- In the Nasuverse, particularly the Fate/stay night subseries which focuses on them, mages are treated much like scientists, dedicating their lives to research on magecraft in an effort to open a path to the Origin in order to gain unlimited knowledge. Sometimes their research can get extremely unethical, but the Mages' Association doesn't really care, so long as they don't break the Masquerade. However, to become a mage requires someone to have been born with "magic circuits", and someone who doesn't have them has no ability to manipulate magic.
- In Ojamajo Doremi, the titular character and her friends, Doremi, Hazuki, Aiko, Pop, Onpu, and Momoko, are the Gadget Users variety due to how they were given their magic; they were granted Magic Wands with limited amounts of magic by their mentors so they could eventually become full-fledged Witches and undo the curses they inadvertently triggered. Successfully turning into a full-fledged Witch would technically make them Mutants, but only if they ever got that far and are able to keep their magic. Before then, they have to train and be tested to see if they are eligible to pass to the next levels, making them somewhat like athletes and scholars.
- The full-blooded Witches themselves, such as the aforementioned mentors and the Ojamajos' "daughter", Hana, are all born with their powers in the form of a crystal ball, making them a combination of Gadget User and Witch Species, moreso the latter.
- The Ojamajos themselves have turned to various forms of art through out the series as well as a means to an end, making them into artists who create different magical items depending on which series they're in (charms during S1, flowers in Sharp, baked sweets during Motto, and accessories in Dokkan).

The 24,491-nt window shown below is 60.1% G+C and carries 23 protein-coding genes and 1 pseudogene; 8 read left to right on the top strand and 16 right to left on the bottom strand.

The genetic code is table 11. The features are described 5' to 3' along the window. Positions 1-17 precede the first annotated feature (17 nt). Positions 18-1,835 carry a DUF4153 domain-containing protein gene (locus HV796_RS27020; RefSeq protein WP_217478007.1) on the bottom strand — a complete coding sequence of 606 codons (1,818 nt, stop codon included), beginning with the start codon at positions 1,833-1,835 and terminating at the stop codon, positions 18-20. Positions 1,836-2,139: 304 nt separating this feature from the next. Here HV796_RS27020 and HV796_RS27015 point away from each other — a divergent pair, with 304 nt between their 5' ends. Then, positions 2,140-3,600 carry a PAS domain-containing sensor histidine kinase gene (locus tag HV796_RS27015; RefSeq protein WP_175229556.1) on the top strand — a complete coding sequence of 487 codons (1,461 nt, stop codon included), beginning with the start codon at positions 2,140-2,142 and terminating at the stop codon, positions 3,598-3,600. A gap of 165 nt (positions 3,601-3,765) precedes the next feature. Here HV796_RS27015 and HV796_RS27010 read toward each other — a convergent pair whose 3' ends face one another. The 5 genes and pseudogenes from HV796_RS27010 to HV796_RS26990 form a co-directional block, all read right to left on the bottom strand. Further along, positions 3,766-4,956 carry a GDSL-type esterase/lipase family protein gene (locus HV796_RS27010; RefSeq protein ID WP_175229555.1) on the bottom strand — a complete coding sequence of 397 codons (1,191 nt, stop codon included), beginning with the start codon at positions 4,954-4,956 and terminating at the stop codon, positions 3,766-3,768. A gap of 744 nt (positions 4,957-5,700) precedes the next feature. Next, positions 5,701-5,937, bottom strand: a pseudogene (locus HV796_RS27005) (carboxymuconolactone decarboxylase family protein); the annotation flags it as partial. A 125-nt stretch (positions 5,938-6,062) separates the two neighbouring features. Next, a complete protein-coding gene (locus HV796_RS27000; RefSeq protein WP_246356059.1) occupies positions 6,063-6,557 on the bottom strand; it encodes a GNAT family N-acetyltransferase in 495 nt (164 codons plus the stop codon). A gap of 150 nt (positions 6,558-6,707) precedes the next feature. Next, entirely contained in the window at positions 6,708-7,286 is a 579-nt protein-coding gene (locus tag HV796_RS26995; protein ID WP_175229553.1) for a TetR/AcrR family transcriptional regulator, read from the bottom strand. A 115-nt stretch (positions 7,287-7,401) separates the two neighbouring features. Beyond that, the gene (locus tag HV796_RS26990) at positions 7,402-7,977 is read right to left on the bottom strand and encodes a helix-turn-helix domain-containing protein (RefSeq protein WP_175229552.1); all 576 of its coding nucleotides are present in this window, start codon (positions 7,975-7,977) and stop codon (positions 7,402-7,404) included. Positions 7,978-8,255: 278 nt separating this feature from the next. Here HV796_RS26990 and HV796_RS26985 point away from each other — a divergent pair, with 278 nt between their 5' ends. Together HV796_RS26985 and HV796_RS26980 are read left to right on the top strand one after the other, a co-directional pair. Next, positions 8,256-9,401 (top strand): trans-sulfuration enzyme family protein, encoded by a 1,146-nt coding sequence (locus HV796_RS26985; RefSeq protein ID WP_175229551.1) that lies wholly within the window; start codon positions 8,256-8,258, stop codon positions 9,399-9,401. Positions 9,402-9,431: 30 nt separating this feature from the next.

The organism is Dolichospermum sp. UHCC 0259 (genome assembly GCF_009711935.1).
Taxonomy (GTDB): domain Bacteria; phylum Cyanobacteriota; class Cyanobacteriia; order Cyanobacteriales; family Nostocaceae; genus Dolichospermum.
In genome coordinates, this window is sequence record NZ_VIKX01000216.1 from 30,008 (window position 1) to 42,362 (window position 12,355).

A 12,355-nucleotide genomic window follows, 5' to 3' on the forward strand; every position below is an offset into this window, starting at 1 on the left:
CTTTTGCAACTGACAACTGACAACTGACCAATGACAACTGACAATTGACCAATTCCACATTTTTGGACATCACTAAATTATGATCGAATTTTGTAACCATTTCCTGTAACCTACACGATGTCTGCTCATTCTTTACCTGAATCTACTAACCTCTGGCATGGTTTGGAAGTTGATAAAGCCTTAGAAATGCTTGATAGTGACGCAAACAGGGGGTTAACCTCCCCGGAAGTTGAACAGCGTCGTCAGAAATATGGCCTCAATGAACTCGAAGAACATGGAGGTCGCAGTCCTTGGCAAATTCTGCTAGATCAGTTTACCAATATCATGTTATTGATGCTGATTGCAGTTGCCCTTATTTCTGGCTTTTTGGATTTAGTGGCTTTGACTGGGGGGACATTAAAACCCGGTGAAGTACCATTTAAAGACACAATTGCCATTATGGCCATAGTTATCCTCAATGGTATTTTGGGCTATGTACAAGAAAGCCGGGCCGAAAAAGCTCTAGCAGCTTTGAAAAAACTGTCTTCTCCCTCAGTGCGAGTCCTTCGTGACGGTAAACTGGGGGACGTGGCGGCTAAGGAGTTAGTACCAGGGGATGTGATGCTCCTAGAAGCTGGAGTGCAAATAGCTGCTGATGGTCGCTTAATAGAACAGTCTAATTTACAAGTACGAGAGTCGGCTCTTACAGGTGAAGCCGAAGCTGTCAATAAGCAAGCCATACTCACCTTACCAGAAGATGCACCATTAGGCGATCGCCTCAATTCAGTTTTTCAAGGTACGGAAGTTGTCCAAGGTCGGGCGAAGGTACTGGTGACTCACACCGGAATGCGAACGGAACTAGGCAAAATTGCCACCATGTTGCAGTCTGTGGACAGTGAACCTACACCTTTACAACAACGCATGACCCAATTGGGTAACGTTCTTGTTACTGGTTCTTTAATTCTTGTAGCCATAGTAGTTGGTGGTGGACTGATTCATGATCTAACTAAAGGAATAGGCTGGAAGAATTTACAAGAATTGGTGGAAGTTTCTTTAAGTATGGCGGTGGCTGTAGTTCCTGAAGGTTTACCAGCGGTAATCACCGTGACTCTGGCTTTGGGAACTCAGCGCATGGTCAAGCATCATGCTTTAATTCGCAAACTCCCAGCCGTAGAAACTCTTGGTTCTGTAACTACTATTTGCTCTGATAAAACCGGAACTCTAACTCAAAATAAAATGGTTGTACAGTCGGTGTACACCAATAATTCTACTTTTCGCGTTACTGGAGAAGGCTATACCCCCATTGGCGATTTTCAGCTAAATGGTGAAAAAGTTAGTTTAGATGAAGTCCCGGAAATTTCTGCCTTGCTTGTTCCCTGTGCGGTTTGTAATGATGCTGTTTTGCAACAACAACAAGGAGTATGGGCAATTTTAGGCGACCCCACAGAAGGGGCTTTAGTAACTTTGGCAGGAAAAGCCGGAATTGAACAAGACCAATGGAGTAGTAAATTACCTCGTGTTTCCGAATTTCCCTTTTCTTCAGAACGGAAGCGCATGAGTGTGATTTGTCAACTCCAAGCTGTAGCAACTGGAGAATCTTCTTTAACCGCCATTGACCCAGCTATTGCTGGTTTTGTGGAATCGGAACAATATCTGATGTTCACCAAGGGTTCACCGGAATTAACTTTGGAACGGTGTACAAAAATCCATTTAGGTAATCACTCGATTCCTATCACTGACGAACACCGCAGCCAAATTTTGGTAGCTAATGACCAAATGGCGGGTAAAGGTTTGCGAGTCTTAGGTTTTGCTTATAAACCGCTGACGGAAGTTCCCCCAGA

- In One Piece, it's closer to superpowers, but Devil Fruits can turn any of its eaters into "mutant" superbeings. Also, as the power of the fruit is limited only by the user's creativity, fruit users are also akin to artists.
- For Haki (basically force of will), anyone can get access to and learn it by training (athletes), but it's a rarity for someone to have a special form of Haki named King's Disposition (lottery winners). Nevertheless, if you happen to have it, it too can be trained.
- In Puella Magi Madoka Magica, Puellae Magi are formed by a contract with Kyubey, in that they're given magical powers (and a wish) and in return you have to fight Witches (Eldritch Abominations of the verse).
- This anime is an interesting example. By making a contract with Kyubey, a girl gets a Soul Gem that allows her to become a Magical Girl in exchange for a wish, making them Gadget Users. It is revealed however that the Soul Gem is actually the girl's soul, taken apart from the body. This grants magic but also makes the soul get corrupted with time, making them Mutants
- Shamans from Shaman King learn to channel spirits through meditation (Monks). However, other Shamans have a spiritual lifestyle that leads them to interact with nature spirits, like Horo Horo (Naturalist), or spirits of beings considered deities (Theurgist).
- In Slayers, magic power is a combination of lottery and scholarship. To be a mage, you have to have both natural talent ("bucket" and "pool" capacity for magical power) and a mind to study and master the magical science. Gourry Gabriev, for example, has the magical talents but lacks the mental capacity to master magic, which makes him a muggle.